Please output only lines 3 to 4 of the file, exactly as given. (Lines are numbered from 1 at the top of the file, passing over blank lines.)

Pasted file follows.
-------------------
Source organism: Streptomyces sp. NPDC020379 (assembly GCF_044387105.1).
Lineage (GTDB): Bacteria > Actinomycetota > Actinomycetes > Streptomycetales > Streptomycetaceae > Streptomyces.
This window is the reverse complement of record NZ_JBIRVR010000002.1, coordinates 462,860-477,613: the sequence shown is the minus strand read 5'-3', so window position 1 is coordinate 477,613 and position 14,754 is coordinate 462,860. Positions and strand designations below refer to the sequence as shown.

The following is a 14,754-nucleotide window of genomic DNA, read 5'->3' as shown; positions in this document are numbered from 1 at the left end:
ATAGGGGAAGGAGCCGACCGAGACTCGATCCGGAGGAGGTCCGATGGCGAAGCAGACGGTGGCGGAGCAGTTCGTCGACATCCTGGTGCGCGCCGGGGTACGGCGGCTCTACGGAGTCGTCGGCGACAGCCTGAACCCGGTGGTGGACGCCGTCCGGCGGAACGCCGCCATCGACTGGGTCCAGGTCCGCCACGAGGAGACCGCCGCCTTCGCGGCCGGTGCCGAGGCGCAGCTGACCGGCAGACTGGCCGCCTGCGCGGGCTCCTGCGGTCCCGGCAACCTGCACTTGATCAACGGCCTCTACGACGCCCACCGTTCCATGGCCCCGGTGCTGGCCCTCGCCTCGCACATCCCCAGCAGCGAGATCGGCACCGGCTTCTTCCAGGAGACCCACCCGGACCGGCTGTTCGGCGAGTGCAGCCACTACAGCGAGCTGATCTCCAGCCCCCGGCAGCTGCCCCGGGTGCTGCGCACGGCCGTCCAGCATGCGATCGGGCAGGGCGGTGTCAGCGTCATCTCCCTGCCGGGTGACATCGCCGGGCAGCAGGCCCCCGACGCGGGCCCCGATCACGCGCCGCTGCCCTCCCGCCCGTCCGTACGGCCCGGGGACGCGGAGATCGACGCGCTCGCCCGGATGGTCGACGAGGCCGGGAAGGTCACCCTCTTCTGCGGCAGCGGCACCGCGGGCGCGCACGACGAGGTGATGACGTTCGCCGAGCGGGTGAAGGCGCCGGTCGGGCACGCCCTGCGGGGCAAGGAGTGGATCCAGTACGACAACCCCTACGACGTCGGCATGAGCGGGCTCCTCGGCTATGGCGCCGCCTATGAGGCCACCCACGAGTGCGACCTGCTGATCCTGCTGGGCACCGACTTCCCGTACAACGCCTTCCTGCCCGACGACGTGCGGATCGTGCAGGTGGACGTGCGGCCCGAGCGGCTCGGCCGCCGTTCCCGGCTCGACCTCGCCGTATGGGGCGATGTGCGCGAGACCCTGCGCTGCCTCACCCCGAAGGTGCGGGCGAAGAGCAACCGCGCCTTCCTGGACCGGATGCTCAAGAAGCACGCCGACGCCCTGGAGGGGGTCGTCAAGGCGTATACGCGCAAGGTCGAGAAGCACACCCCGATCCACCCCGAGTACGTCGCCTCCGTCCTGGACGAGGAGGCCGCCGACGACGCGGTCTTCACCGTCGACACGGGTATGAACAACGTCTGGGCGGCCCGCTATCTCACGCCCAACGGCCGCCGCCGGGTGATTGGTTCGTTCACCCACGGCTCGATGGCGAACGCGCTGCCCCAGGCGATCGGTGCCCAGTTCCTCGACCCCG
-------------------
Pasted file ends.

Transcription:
This window is the reverse complement of record NZ_JBIRVR010000002.1, coordinates 462,860-477,613: the sequence shown is the minus strand read 5'-3', so window position 1 is coordinate 477,613 and position 14,754 is coordinate 462,860. Positions and strand designations below refer to the sequence as shown.

The following is a 14,754-nucleotide window of genomic DNA, read 5'->3' as shown; positions in this document are numbered from 1 at the left end: